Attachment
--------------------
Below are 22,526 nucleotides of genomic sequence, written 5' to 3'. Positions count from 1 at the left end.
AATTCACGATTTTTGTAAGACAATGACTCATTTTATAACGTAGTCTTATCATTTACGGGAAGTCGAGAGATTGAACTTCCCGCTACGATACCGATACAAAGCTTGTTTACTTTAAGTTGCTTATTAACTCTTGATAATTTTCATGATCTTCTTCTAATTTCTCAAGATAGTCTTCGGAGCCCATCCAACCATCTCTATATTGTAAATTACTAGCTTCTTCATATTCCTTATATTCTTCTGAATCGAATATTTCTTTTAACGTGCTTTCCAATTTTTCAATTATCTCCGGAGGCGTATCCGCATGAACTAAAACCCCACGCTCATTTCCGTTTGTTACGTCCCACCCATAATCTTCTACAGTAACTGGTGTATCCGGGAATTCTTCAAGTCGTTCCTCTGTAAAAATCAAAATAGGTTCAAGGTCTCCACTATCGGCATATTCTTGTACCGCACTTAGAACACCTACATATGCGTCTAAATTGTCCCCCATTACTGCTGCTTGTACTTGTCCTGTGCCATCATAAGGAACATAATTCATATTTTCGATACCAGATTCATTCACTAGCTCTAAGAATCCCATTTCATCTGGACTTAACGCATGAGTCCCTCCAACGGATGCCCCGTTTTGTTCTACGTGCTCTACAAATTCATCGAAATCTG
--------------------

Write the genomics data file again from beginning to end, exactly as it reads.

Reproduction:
Below are 22,526 nucleotides of genomic sequence, written 5' to 3'. Positions count from 1 at the left end.
AATTCACGATTTTTGTAAGACAATGACTCATTTTATAACGTAGTCTTATCATTTACGGGAAGTCGAGAGATTGAACTTCCCGCTACGATACCGATACAAAGCTTGTTTACTTTAAGTTGCTTATTAACTCTTGATAATTTTCATGATCTTCTTCTAATTTCTCAAGATAGTCTTCGGAGCCCATCCAACCATCTCTATATTGTAAATTACTAGCTTCTTCATATTCCTTATATTCTTCTGAATCGAATATTTCTTTTAACGTGCTTTCCAATTTTTCAATTATCTCCGGAGGCGTATCCGCATGAACTAAAACCCCACGCTCATTTCCGTTTGTTACGTCCCACCCATAATCTTCTACAGTAACTGGTGTATCCGGGAATTCTTCAAGTCGTTCCTCTGTAAAAATCAAAATAGGTTCAAGGTCTCCACTATCGGCATATTCTTGTACCGCACTTAGAACACCTACATATGCGTCTAAATTGTCCCCCATTACTGCTGCTTGTACTTGTCCTGTGCCATCATAAGGAACATAATTCATATTTTCGATACCAGATTCATTCACTAGCTCTAAGAATCCCATTTCATCTGGACTTAACGCATGAGTCCCTCCAACGGATGCCCCGTTTTGTTCTACGTGCTCTACAAATTCATCGAAATCTG